Latest poll tally shows a surge for the United Thai Nation (Ruam Thai Sang Chart) Party formed last year by former Prime Minister General Prayut Chan ocha

Significantly, in this poll, the United Thai Nation (Ruam Thai Sang Chart) Party created by former Premier General Prayut Chan-o-cha has surged.

Indeed, it is now nearly twice as popular as the two other conservative parties in the coalition combined.

Similarly, with the party’s leader was handpicked by General Prayut in the dying days of his rule. Deputy Prime Minister and Minister of Energy Pirapan Salirathavibhaga was listed in third place in the roll call for PM preferences.

He came in with 6.85%. He was significantly ahead of Ms Paetongtarn who prior to last year’s General Election consistently topped the polls. She scored 4.85%.

However, it is the popularity of the United Thai Nation (Ruam Thai Sang Chart) Party that stands out in this poll.

It has risen to 7.55%. In short, it was the third most popular party. On 3.75%, in fourth, was the country’s oldest, the Democrat Party.

In the meantime, the Bhumjaithai Party, which unofficially swept the board in the Senate election, only has 2.2% support. It was in fifth place.

After that, the old governing party under General Prayut, Palang Pracharat, retained only 1.75%.

According to political insiders, between 37.5%-70% of senators in the new Senate are affiliated with the Bhumjaithai Party which faces a dissolution threat

The latest poll comes with reports that somewhere between 37.5% and 70% of senators chosen in this week’s election at the Impact Centre in Nonthaburi are affiliated with the Bhumjaithai Party. 

The election results were finalised on Wednesday night. They are due to be formally announced by the Election Commission in the coming week.

Presently, the Bhumjaithai Party is before the Election Commission facing a complaint after the Constitutional Court ruled in January that ex-Minister of Transport Saksayam Chidchob held shares in a private firm while in office.

The upheld complaint alleged that he oversaw a ministry which subsequently awarded contracts to the Buriram Construction, owned or controlled effectively by his family.

The case against the Bhumjaithai Party may be aggravated by the fact that the Buriram-based company donated substantially to it.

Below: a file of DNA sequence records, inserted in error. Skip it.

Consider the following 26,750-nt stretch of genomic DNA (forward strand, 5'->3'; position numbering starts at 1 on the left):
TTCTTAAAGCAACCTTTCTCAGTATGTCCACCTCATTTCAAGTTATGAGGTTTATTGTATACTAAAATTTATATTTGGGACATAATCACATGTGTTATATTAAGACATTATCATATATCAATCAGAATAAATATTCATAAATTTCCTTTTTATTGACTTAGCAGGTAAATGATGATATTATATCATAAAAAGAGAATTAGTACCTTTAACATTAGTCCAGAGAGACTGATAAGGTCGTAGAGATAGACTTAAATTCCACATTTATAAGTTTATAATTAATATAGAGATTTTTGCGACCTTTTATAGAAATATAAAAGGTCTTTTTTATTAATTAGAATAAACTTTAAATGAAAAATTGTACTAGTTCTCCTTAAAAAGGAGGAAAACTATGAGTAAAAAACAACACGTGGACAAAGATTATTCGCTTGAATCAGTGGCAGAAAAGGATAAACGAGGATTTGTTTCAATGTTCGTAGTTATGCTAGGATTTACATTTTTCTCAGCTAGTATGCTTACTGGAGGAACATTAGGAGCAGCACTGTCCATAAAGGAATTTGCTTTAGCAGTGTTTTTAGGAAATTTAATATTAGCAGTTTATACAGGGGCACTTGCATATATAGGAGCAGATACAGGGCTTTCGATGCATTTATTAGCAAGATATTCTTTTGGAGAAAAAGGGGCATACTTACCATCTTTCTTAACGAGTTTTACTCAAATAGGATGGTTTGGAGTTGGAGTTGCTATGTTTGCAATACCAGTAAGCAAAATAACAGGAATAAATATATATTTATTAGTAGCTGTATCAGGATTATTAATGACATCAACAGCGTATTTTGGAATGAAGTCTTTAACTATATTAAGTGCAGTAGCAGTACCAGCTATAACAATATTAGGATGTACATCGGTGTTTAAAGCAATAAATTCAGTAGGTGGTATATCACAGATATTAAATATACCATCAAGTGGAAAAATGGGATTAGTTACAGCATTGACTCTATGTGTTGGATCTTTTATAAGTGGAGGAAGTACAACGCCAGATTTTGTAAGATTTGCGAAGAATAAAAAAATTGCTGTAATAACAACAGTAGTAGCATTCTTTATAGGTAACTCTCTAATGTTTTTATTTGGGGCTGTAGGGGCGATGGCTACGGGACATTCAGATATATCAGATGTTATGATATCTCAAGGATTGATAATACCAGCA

In short, that party could conceivably face dissolution. However, the Election Commission has not yet sent the case to the Constitutional Court for adjudication.

Bhumjaithai Party seen as part of the conservative establishment in Thailand, however, it is well known for its successful campaign to legalise cannabis

The relatively new political party that has participated now in two successive coalition governments is seen as conservative. At the same time, it likes to emphasise its grassroots base.

It is the party behind Thailand’s Cannabis revolution which is currently being reversed by the new government.

Indeed, this may yet become a political faultline despite the party’s insistence that it will hold to collective cabinet decisions.

Cannabis slammed by top medical leaders and academics at Ministry of Public Health civil forum

Certainly, political analysts this week were shocked at the outcome of the Senate race.

The convoluted election of senators by candidates was difficult for the public to follow. At one point, it was feared that the pro-democratic Move Forward Party would succeed in bringing its affiliated candidates through.

Senate result was an amazing feat of networking

However, the election based on 20 different professional areas of interest in the kingdom was, at the same time, based on influence.

Therefore, in that arena, the Bhumjaithai Party and its networks linked to powerful families appear to have prevailed. In addition, pundits discount any claims of fraud or at least any fraud that can be proved before the courts.

Nevertheless, it leaves a party which only had 3% support in the last General Election and 2.2% now, in a very powerful position.

Its leader, Deputy Prime Minister Anutin Charnvirakul, for instance, controls the powerful Ministry of the Interior.